City Council discusses Quarterpath Pool’s future

A panel presented TED-talk style speeches on of free speech in the media followed by a discussion. FILE PHOTO / THE FLAT HAT

The future of a failing pool and renovations at the College of William and Mary were all on the table at the Oct. 8 Williamsburg City Council meeting.

During a presentation of the proposed legislative properties for the 2013 General Assembly, the plans for renovation at the College were introduced.

The College asked for approval for the renovation of Tyler Hall and Campus Residence Facilities. The projects would cost $16.4 million and $9.7 million, respectively.

“The College asks that Williamsburg support William and Mary’s priority to secure a sustainable funding model that supports academic excellence, financial aid and faculty and staff compensation,” Assistant City Manager Jodi Miller said.

Mayor Clyde Haulman discussed the goals he wants to pursue during the term, such as creating better signs for Prince George and Boundary Streets, incorporating new businesses into the tourism alliance, and encouraging community members to volunteer at elementary schools.

Jason Saunders ’12 gave a presentation about the future of Quarterpath Pool. Saunders is a former city council intern and currently works as an intern at the Virginia Resource Authority.

“The pool at Quarterpath Park is facing several challenges that the city will need to address before the next season,” Saunders said.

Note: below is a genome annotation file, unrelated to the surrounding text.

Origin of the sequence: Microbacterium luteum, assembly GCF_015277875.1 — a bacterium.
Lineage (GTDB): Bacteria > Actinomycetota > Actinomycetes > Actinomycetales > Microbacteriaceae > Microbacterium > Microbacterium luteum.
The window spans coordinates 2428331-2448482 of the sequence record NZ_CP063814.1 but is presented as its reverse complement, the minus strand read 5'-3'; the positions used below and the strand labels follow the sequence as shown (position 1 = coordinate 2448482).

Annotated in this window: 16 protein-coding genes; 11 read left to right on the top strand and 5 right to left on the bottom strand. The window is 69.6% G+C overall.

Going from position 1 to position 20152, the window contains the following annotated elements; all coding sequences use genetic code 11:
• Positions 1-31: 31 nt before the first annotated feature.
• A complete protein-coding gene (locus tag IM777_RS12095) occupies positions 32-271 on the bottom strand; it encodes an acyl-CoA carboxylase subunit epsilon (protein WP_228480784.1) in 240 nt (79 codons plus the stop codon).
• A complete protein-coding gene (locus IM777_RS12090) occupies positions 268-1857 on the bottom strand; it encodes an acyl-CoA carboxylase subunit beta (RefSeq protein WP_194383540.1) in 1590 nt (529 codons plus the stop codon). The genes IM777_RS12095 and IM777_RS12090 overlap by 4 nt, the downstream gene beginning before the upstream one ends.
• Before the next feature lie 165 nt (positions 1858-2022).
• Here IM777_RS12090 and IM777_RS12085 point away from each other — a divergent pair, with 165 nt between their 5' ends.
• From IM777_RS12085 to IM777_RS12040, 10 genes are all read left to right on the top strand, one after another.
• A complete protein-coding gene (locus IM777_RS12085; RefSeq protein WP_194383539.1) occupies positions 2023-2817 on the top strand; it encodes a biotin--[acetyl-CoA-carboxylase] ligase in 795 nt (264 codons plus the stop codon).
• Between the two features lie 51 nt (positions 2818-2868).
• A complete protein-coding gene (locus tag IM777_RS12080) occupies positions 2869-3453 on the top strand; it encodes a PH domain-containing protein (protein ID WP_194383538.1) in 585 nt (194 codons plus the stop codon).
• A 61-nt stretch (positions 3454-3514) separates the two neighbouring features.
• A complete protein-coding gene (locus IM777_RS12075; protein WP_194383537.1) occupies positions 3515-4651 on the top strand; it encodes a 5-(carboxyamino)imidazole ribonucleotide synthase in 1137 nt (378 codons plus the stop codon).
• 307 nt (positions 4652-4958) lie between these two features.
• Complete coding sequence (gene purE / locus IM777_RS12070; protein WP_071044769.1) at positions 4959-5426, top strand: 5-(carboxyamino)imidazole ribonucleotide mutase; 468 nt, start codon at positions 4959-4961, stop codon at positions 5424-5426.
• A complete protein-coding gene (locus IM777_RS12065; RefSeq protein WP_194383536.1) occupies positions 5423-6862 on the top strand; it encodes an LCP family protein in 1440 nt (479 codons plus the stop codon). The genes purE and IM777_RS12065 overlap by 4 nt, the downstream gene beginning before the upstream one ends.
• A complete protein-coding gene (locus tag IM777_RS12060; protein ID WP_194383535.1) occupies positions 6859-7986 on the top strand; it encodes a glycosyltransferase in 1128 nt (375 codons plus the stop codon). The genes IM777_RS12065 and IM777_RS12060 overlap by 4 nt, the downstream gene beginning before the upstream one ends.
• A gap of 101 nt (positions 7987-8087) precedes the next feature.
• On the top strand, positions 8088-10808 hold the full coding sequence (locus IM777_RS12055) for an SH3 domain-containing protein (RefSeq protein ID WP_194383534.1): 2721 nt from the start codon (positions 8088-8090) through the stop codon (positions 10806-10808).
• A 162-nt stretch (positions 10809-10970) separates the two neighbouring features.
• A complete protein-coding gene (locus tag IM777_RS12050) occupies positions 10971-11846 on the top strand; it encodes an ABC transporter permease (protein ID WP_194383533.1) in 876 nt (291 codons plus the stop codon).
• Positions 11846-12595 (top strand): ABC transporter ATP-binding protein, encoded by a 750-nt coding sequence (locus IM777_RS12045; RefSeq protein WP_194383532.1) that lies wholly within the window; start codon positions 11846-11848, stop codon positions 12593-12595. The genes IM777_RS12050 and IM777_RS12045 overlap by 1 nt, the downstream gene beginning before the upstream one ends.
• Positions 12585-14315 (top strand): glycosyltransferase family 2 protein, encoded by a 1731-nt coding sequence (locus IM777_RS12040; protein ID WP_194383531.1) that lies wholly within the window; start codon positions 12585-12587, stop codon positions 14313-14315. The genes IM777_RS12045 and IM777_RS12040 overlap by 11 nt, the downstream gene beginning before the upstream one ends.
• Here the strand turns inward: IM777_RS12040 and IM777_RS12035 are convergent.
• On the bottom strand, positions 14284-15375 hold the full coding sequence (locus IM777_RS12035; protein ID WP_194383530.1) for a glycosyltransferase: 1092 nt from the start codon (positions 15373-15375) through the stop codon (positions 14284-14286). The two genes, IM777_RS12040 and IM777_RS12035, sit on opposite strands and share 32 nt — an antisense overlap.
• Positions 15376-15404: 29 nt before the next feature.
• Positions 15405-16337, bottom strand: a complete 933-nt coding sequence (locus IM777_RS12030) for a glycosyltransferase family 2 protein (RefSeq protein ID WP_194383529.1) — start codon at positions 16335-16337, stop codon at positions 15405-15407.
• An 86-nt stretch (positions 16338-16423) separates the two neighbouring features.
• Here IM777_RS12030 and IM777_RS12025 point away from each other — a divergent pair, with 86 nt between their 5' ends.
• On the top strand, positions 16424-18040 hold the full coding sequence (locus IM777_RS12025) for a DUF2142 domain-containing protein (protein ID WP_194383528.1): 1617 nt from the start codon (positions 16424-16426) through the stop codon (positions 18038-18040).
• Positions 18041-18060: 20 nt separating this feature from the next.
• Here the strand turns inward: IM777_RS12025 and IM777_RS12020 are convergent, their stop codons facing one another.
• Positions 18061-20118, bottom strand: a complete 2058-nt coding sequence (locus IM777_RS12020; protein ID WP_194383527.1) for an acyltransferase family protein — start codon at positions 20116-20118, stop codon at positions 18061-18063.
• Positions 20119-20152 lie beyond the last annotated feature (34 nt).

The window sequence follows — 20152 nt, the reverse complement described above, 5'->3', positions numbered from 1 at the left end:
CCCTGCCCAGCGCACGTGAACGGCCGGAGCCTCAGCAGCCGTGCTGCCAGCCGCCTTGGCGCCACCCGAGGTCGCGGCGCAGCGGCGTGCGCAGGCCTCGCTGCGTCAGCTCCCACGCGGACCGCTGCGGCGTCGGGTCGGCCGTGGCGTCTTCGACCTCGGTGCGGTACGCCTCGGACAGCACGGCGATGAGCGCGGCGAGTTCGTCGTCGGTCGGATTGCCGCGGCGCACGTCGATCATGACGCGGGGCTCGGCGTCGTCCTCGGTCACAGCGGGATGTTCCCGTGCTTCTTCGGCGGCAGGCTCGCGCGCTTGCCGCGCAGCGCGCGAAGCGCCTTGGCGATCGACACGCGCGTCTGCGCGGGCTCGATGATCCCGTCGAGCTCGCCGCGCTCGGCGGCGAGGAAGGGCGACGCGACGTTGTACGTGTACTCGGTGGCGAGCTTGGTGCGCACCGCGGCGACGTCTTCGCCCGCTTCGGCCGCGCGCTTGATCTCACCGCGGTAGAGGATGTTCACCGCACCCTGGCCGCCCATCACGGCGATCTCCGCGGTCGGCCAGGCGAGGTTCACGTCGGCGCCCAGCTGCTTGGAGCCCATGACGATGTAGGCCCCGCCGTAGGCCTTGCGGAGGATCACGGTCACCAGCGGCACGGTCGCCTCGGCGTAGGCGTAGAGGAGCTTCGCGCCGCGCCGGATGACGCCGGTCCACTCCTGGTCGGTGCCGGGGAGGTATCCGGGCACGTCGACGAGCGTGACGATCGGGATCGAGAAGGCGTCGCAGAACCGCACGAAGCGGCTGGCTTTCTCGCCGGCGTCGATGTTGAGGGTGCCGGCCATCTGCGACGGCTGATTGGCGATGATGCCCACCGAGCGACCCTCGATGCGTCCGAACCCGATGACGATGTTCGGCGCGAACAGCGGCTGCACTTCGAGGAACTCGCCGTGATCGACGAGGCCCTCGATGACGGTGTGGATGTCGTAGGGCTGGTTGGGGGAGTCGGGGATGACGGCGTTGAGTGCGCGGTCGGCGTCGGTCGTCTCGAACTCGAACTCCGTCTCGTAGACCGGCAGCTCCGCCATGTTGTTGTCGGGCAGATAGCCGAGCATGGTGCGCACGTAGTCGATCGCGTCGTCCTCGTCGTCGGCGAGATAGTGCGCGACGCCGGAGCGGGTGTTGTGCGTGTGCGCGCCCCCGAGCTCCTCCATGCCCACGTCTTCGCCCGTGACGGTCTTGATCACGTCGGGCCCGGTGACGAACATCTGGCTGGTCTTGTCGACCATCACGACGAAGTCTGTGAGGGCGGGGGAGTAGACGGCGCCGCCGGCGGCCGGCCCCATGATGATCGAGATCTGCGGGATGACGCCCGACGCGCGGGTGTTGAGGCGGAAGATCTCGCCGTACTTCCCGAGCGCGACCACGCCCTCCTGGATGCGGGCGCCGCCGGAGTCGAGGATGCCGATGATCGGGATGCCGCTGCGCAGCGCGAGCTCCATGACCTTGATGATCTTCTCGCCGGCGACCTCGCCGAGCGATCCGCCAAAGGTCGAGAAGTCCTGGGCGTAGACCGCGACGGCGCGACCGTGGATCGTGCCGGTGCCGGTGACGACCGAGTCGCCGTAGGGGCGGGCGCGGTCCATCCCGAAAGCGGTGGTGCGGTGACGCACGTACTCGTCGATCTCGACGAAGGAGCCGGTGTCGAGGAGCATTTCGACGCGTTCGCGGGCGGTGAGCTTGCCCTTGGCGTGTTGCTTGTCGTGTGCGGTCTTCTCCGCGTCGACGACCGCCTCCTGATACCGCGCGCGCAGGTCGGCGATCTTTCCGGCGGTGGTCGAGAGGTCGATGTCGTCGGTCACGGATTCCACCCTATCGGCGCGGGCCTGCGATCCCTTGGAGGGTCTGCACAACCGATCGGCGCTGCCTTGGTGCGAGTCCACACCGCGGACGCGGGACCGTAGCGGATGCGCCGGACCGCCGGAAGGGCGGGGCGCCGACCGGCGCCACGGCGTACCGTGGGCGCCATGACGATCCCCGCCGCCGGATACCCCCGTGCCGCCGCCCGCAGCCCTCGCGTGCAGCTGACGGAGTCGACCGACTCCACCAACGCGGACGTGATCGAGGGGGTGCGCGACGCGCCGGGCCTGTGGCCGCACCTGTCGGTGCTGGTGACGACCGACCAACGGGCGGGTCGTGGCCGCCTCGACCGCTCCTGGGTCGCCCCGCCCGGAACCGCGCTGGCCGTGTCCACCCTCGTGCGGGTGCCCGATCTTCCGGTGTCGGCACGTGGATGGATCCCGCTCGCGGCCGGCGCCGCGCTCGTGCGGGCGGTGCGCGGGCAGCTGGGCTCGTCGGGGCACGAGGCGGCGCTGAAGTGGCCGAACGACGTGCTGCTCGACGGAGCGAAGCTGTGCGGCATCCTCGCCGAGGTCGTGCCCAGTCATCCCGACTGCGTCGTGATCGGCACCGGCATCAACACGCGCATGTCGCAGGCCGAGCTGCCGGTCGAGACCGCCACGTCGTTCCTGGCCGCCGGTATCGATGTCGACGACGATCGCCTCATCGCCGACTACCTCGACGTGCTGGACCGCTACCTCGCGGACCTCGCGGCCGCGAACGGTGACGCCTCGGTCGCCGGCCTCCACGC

In 2012 the pool had a 12 percent cost recovery, which was 4.5 percent less than 2011. Competition is very steep; there are at least 42 local pools. With Water Country USA offering swim lessons last summer, the competition is threatening the pool’s financial future. Memberships also decreased, only 13 families or individuals paid for membership for the entire summer.

“It’s rather to see that usage has gone down, but competition is rather significant,” City council member Douglas Pons said.

Saunders presented three options. The first is to perform needed maintenance. This could cost $184,350 next year and $73,760 annually.

The second option is to close the pool. The demolition would cost $100,000.

The third and final option is to create a community partnership with a local pool and provide swimming lessons. This option would cost $150 next year and $6,500 annually. The Williamsburg Community Pool is one possible partner. Saunders and his staff members recommended pursuing the third option.

The council members want to continue the discussion with community members.

“I’m interested to see, since this is the first time this has been publicly discussed, what the public sentiment is,” city council member Scott Foster ’10, J.D. ’14 said.

Council member Judy Knudson expressed her belief that the pool was important to public safety.

“I think we have to maintain at least the swim lessons for city residents, because that is really important,” Knudson said. “I’m glad that this is on the table now.”

There were brief presentations on the Purchasing Manual Review and city council communications.  The county’s purchasing procedures manual was updated due to a new state law. The updates will give the council more money to spend in a few areas before they have to make a formal proposal. These presentations were given by Purchasing Agent Julie Phares and mayor Haulman, respectively.


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